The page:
Days after rules controversy, Kim still tirelessly defending herself on social media
It’s been a long few days on Twitter for LPGA pro Christina Kim. The Tour veteran first made headlines over the weekend for a series of cryptic tweets regarding a rules infraction that she witnessed and reported. Though Kim refused to reveal who the culprit was, or even which rule was broken, the truth emerged on Sunday.
During the sixth round of the LPGA Q-Series, Kim was playing in a group with Dewi Weber and Kendall Dye. As Weber was preparing to hit her tee shot on the par-3 17th hole, Dye flashed three fingers toward Weber’s caddie, Jacqueline Schram, confirming her club selection. Schram confirmed Dye’s request, which was a violation of Rule 10.2, which prohibits the asking or giving of advice between players. (Caddies are considered an extension of the player.) Though Kim says she conferred with a rules official immediately after the witnessing the infraction, she did not inform her playing partners until after the round. Dye and Weber were both penalized two strokes.
After all the details came to light, Kim was roundly criticized on Twitter for both reporting the infraction, and for waiting until the end of the round to disclose what she saw to the two players. Ever since her initial tweet on Thursday, Kim has been tirelessly relaying her side of the story to both challengers and supporters on social media, and even though it’s now been four days since the infraction took place, she is still defending herself.
I can say no, I did not. I needed to know whether there WAS a violation and had to subsequently wait till after the round to get confirmation. Then did I approach them. Could have been handled differently. But that’s the path I chose, which was within the confines of the rules https://t.co/XVz8dLfoFX— Christina Kim (@TheChristinaKim) November 4, 2019
Great question. I went to the official bc I don’t accuse people of breaking rules if I’m not 1000000% sure it was an infraction. I needed confirmation. Maybe that was my wrongdoing. But I did it. And I’ve seen people called after the round before. I see no issue with it. https://t.co/PsSZSOL7ei— Christina Kim (@TheChristinaKim) November 4, 2019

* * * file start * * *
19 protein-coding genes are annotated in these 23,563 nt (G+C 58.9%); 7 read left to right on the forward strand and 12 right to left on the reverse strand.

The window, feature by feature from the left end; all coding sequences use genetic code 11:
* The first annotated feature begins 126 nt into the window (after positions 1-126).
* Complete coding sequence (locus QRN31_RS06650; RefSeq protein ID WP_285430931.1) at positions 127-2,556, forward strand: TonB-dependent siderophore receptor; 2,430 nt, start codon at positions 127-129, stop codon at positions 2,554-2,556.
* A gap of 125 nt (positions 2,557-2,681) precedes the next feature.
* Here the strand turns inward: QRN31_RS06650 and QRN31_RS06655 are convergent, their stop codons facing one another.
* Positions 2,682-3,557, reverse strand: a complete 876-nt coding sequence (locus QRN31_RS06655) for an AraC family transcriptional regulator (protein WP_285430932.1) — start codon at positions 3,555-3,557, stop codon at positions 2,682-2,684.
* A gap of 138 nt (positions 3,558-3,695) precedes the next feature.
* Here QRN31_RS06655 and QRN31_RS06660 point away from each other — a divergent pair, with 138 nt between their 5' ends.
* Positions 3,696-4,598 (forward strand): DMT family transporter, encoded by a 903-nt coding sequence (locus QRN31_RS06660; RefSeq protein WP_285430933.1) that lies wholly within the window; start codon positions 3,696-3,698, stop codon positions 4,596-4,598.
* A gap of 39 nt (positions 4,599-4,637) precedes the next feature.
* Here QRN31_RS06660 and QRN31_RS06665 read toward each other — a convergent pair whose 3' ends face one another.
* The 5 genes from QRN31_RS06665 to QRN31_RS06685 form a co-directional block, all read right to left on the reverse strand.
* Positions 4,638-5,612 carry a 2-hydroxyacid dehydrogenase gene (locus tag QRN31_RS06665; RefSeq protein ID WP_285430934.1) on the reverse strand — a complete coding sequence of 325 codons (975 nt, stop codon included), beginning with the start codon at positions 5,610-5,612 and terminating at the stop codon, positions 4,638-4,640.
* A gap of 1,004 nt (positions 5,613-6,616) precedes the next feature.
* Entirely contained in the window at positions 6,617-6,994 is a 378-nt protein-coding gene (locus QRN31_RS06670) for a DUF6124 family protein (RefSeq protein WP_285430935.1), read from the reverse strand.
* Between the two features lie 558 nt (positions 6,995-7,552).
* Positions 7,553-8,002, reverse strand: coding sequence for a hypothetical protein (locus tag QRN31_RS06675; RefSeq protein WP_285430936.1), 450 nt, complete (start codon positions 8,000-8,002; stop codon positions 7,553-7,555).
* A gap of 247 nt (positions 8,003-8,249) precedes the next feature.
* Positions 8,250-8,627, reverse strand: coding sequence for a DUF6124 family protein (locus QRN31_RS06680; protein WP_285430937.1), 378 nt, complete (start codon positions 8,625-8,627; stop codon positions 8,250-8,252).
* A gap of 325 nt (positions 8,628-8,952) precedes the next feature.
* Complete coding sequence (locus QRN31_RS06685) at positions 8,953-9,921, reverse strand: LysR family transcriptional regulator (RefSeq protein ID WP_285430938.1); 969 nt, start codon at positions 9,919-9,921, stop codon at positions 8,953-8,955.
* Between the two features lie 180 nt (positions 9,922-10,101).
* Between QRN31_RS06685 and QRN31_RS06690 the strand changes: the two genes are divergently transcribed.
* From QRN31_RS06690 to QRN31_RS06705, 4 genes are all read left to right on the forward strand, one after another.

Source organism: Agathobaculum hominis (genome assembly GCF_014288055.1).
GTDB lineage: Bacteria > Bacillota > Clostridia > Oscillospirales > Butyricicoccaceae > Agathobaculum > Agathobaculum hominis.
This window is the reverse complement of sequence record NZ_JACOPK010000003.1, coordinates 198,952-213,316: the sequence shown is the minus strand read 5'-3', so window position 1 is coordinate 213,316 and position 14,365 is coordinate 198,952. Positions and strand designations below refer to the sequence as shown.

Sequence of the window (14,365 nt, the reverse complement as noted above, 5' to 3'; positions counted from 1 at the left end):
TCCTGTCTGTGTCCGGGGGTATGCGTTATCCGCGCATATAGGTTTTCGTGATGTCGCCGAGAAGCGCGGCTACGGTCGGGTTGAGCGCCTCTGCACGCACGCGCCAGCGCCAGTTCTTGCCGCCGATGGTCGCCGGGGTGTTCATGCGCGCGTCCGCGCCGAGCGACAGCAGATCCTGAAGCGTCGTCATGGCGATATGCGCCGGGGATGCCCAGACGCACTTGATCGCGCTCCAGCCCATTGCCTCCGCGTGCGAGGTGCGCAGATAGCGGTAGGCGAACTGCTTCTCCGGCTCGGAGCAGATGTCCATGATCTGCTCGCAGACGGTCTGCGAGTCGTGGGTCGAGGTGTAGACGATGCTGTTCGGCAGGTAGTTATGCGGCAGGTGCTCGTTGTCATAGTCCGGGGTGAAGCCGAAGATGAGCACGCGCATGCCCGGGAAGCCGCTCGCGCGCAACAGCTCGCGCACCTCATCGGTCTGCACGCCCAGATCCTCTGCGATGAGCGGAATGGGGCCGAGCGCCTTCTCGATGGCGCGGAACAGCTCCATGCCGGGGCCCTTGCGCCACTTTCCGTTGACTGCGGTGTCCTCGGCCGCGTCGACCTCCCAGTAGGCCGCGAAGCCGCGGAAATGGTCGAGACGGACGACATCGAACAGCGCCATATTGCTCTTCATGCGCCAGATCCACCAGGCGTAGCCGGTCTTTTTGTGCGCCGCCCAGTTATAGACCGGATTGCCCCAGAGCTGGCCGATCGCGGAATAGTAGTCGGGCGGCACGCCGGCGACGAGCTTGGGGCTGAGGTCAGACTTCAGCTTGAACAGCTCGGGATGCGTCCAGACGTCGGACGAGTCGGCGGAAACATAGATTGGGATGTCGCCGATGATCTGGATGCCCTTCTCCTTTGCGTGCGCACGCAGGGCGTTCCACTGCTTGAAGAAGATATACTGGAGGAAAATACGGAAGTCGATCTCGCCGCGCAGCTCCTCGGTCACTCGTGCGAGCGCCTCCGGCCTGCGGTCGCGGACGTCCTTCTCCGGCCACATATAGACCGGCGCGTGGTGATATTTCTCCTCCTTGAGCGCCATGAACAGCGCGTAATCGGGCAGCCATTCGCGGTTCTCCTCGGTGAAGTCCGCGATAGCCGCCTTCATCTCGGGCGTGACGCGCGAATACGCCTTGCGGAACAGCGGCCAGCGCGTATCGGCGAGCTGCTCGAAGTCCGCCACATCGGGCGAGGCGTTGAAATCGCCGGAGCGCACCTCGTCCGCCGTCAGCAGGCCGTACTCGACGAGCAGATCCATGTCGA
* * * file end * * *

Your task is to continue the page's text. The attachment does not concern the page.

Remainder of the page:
I’m not defending anything. I stated facts. And I disagree. I never outed anyone or any date/location. It’s more important than any one of us because we all as a golfing society to know the rules. But you’re welcome to your opinion bro🤘🏻 https://t.co/aSZxZZ97iH— Christina Kim (@TheChristinaKim) November 4, 2019
Can people stop saying that of all the rules out there, this is the ONE they all knew as a child? Some didn’t. It’s ok. It happens. We all have rules we can better understand. No need to act holier than thou because someone made a mistake. Let’s all get better at all the rules.— Christina Kim (@TheChristinaKim) November 4, 2019
Then the amateurs are doing it wrong. The rule states to declare infractions, not warn. And I approached an official after we putted on that hole and they needed to confer to give me a direct answer if jt was an infraction. So yes, I waited. Because I wanted confirmation. https://t.co/srgbSZVWfc— Christina Kim (@TheChristinaKim) November 4, 2019
Kim has tweeted about the situation more than 107 times since Thursday, mostly by responding to people who challenge her version of events or her decision to alert the rules official at all.
Despite the ongoing controversy, there is a silver lining for Kim, who ended up earning her LPGA Tour card with a T24 finish (the top 45 players earned their cards) at the conclusion of the LPGA Q-Series on Satuday, while Dye finished T51 and Weber was T67.
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